The controversial Hurontario LRT has undergone some changes as of late but it is definitely moving forward.
In case you’ve missed it, the Light Rail Train project has been underway since 2014, and aims to construct said train to run from Port Credit Go to Brampton Gateway Terminal. The train will run right up the middle of Hurontario street, meaning years of construction on the busy road. The entire journey from Port Credit to Brampton will take 40 minutes, compared to 58 by car, and the hour fifteen it currently takes by bus.
The initial plans for the LRT proposed 22 stops for a total journey of 20 KM. That plan has since been revised by the Ford Government, cutting the numbers of stops to 19 and thus quickening the journey by 5-10 minutes. Below is an image of the new route.
To most it won’t seem any different, however the original plan included a loop around Square One/the city centre. It was a fairly unnecessary inclusion and most will be happier with the speedier journey anyway. Some question the motives behind the new proposal, however it’s such a minimal change – and arguably a beneficial one – that few will notice or even care.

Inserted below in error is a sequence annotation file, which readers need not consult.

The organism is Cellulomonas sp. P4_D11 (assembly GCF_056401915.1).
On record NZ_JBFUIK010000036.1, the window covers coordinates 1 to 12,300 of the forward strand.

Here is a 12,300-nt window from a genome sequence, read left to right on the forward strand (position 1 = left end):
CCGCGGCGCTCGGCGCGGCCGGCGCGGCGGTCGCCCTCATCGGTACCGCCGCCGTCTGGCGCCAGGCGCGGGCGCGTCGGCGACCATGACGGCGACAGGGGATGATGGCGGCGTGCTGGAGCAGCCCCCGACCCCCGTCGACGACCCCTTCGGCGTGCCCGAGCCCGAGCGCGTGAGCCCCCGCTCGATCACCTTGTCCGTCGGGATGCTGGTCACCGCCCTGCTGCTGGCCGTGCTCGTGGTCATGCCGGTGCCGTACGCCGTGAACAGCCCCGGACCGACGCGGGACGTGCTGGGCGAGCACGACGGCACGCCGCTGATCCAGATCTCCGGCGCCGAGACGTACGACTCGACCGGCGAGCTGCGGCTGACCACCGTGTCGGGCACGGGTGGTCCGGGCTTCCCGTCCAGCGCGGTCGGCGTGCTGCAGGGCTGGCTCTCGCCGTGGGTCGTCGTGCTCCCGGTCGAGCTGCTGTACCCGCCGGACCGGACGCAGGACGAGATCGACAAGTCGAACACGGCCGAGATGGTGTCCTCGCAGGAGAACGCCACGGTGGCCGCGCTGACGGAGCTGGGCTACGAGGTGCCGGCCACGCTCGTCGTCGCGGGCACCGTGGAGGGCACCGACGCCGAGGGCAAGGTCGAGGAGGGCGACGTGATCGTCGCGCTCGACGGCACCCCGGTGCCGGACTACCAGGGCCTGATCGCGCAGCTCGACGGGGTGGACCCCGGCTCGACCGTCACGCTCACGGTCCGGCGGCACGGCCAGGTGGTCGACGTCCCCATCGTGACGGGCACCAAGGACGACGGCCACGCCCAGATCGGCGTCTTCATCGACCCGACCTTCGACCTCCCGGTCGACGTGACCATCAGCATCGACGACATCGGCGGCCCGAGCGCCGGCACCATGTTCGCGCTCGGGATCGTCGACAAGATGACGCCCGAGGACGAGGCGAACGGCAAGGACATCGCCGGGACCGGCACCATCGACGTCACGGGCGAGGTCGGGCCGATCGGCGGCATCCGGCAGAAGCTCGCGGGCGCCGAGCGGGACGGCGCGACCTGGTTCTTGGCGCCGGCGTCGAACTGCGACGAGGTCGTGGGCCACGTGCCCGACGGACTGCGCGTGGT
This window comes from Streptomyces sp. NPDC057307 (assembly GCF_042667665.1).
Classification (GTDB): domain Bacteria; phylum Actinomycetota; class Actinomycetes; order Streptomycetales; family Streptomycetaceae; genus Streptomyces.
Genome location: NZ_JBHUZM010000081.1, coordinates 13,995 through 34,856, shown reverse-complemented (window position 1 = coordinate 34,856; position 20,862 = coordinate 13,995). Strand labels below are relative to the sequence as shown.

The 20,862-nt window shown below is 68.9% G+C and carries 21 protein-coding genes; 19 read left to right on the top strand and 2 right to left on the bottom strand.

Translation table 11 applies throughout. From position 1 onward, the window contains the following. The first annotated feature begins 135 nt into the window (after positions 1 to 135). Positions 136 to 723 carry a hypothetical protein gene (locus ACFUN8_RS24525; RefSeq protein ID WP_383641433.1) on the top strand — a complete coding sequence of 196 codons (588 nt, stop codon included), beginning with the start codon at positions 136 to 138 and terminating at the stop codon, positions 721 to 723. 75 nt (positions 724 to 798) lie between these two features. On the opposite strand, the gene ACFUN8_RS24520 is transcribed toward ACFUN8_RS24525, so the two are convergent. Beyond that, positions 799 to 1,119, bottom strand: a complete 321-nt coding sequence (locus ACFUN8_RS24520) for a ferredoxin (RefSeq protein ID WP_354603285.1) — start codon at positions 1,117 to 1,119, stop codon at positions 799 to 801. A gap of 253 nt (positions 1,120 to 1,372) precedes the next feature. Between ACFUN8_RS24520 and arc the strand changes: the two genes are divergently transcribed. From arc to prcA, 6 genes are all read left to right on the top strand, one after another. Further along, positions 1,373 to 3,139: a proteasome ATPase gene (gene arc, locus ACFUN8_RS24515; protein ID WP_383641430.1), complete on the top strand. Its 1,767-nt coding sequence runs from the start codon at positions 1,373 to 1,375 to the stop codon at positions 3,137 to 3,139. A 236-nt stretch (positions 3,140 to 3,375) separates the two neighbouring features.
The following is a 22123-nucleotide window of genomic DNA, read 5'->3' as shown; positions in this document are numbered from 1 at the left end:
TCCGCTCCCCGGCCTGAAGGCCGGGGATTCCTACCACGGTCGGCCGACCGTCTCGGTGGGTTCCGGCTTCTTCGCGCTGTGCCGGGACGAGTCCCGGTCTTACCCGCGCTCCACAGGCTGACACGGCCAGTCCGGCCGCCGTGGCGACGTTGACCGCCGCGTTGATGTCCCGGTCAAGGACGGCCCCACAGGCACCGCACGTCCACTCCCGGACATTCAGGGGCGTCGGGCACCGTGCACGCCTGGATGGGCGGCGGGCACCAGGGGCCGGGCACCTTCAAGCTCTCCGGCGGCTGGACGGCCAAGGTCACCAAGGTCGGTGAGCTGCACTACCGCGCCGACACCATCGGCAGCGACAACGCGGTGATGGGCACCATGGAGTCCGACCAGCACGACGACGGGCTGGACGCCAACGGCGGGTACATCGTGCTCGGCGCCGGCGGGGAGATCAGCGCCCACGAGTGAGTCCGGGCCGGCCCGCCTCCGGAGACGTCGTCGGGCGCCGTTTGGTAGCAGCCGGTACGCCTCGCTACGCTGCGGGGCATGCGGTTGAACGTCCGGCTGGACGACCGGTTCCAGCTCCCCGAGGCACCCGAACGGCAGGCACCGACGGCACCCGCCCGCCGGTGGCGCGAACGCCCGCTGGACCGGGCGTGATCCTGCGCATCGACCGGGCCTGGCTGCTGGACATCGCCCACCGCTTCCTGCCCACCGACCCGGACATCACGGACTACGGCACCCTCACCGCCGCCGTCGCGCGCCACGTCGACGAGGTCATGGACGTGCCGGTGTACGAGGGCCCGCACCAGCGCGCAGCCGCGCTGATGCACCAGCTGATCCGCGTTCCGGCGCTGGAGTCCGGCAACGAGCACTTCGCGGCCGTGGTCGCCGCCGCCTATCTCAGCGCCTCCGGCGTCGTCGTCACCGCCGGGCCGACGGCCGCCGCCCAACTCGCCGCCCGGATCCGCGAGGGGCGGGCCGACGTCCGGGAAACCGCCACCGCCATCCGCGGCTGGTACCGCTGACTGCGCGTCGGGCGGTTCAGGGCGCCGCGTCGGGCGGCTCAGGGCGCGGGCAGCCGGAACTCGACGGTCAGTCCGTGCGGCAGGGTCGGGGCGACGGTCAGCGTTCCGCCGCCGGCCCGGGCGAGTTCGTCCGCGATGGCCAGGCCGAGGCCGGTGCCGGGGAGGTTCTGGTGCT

So the plans are moving forward, with the end goal still being 2022. And the first true construction to accommodate the LRT will actually begin this month. Not far from the QEW, Enbridge gas company must install a new gas line near Eaglewood Boulevard and Oriole Avenue. The work is beginning soon and is expected to take two full months. Thankfully, no traffic lanes will be affected by the construction.
It seems we are finally on the precipice of the LRT moving from lofty ambition to viable method of transport. The train has come under scrutiny from local shop owners, fearing their business will suffer, and from drivers who don’t want to deal with the construction. However Mayor Crombie and more believe it to be the logical, and even crucial, next step in Mississauga becoming a major Canadian city. Although it is more than a little ironic that, while a train is being built to connect Mississauga and Brampton more than ever, Crombie and the council are also attempting to separate and sever ties from Region of Peel and thus Brampton.
The idea behind the train is to connect the two cities, as well as make it easier for people to get to work, with most of Mississauga’s businesses within a KM of Hurontario. With that in mind, the LRT is for the people of Mississauga and Brampton. So how do you feel about the change of plans, and the LRT in general? Be sure to let us, and your local MP’s, know!